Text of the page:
Fickle Fingers of Fate

Anna Mecagni didn’t know Portuguese when she traveled through
Brazil, so she had to improvise. Her fluent Spanish was enough to
get a conversation started but practically useless when it came to
comprehending the response. So the business student from Los
Angeles opted to use the international language (or so she thought)
of gestures-shrugging shoulders, cocking eyebrows, nodding her head
and talking with her hands. She had the last word every time she
flashed the okay sign. Brazilians consider the Rodney
Dangerfield-trademark circled thumb and forefinger a vulgar
reference to the female anatomy. Mecagni had to fumble her way
through more than a few apologies once she realized the error of
her ways.

The lesson: Never assume that the routine body language of home
will be universally understood. In countries like Brazil (and
Russia and Germany, where the okay sign translates simply to ‘you
asshole’), an innocent, misdirected digit can lead to an instant
communication breakdown, red faces and floods of foreign invective.
‘As an American, you get so used to flashing the okay sign, it’s
hard to interpret it any other way,’ Mecagni explains. ‘It got to
the point where I had to physically restrain my impulse to do

That reflexive urge is hard to resist. Researchers say 90
percent of our emotions are expressed without uttering a single
word. Apparently we wear our hearts not only on our sleeves, but
everywhere else, too. ‘Gestures are woven inextricably into our
social lives,’ maintains Roger Axtell in Gestures: The Do’s and
Taboos of Body Language Around the World. ‘Both individuals and
groups still send vital messages by gesture, by pantomime, by
dramatics-by a dizzy diversity of what scholars call nonverbal

These signals can be powerful emotional triggers, causing
friends to come to blows, creating friendships among strangers,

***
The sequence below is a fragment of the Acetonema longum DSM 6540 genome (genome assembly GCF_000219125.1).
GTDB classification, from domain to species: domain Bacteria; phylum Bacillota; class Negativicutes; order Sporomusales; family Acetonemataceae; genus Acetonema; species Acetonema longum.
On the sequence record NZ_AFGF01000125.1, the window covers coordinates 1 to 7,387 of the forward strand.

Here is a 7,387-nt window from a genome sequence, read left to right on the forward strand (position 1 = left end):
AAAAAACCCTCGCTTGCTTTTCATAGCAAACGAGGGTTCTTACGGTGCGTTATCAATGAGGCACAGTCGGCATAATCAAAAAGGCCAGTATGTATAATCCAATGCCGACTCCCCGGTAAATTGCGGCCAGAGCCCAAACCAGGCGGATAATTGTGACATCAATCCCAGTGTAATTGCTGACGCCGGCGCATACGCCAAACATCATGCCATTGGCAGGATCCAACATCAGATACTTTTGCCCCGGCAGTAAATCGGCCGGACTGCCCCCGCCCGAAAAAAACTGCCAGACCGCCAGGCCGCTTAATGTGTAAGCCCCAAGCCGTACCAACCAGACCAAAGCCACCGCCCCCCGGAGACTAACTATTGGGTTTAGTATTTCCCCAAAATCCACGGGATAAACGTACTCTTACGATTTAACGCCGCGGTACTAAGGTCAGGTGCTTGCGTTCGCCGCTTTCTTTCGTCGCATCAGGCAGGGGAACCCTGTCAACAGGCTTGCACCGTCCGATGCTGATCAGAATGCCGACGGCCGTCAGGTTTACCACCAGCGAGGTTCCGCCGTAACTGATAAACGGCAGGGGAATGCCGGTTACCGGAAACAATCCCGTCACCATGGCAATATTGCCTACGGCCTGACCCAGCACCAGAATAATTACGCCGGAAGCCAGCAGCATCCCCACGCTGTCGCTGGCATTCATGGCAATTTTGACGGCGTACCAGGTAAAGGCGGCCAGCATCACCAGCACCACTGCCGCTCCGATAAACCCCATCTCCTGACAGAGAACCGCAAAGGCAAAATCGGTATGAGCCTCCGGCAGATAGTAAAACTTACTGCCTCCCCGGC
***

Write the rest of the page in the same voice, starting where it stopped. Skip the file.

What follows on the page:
evoking passion in the apathetic and conveying hidden intentions
without a word spoken. Axtell cites the example of a young Western
hitchhiker in Nigeria who was roughed up by a passing crew of
motorists who took offense at his upturned thumb, an extremely rude
gesture in those parts. Down Under, an American couple’s
appreciative thumbs-up to a highway officer who decided not to fine
them for a moving violation provoked a severe backlash-a litany of
curses and a stiff penalty. The couple had signaled ‘screw you’
with a vertical up-yours thumb.

‘The same gestures do not mean the same things in other parts of
the world. This is the first-grade part of it,’ declares Axtell,
who has clasped hands with Arab businessmen, hugged Argentine
co-workers and bowed to Japanese hosts, all part of his mission to
find out what embarrassing things people around the world are
saying to each other by means of errantly moving body parts.

It’s the socially acquired gestures that get us into trouble,
the ones that are so built into our daily lives that they become
knee-jerk responses. Of these, hand signals seem to be the biggest
culprit. Besides the okay sign, other bad moves include the
vertical horns-when your pinkie and forefinger stand upright like a
rowdy concertgoer’s-and the ‘V’ for victory or peace sign, which,
when done with the palm facing inward, invites former and current
subjects of the British queen to do the same thing the upturned
middle finger suggests in the U.S. George Bush insulted thousands
of Australians on a 1991 visit to Australia with a V for victory
that signified something less than victorious. Meanwhile, the
vertical-horns gesture is an accusation of cuckoldry in Italy, a
good luck sign in Venezuela. In India, it’s the symbol for

Even some of the most basic gestures in your repertoire can mean
something completely different somewhere else. In Greece and
Turkey, for example, nodding your head up and down signals no, and
shaking it side to side means yes. For most people, that’s like
writing with the wrong hand for a day-incredibly unnatural. And the
truth is, that’s the way it is with so many gestures from other
cultures. They just don’t feel right. But neither does a glass of
Fanta tossed in your face.

Varying notions of personal space can also get body signals off
to an awkward start. The Japanese maintain some of the biggest
personal bubbles, routinely standing at more than an arm’s length
apart (except on crowded subways, where they avert their eyes and
cram on in). But in the Latin world or the Middle East, you could
easily bump stomachs with your newest acquaintance. In countries
where zones of personal space are nonexistent, you could be grabbed
for a bear hug at the drop of a vodka glass.

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